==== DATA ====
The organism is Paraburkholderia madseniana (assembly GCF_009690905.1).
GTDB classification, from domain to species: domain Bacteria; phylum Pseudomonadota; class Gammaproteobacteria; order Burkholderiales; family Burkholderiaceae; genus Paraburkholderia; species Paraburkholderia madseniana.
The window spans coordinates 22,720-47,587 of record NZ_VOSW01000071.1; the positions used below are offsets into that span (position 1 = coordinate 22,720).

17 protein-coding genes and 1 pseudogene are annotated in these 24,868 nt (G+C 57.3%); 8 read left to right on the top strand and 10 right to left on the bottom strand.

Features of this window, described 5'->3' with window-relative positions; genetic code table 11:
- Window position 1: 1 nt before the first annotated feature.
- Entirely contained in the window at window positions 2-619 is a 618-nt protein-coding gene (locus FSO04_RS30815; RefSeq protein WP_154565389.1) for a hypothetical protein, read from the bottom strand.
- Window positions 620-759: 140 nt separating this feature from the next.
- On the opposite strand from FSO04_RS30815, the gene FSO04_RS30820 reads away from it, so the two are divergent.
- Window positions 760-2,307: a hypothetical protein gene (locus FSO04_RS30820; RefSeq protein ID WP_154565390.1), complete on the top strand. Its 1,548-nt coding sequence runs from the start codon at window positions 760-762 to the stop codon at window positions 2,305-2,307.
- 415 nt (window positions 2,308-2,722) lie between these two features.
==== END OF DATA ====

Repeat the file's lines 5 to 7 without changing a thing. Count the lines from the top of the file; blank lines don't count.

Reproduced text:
Features of this window, described 5'->3' with window-relative positions; genetic code table 11:
- Window position 1: 1 nt before the first annotated feature.
- Entirely contained in the window at window positions 2-619 is a 618-nt protein-coding gene (locus FSO04_RS30815; RefSeq protein WP_154565389.1) for a hypothetical protein, read from the bottom strand.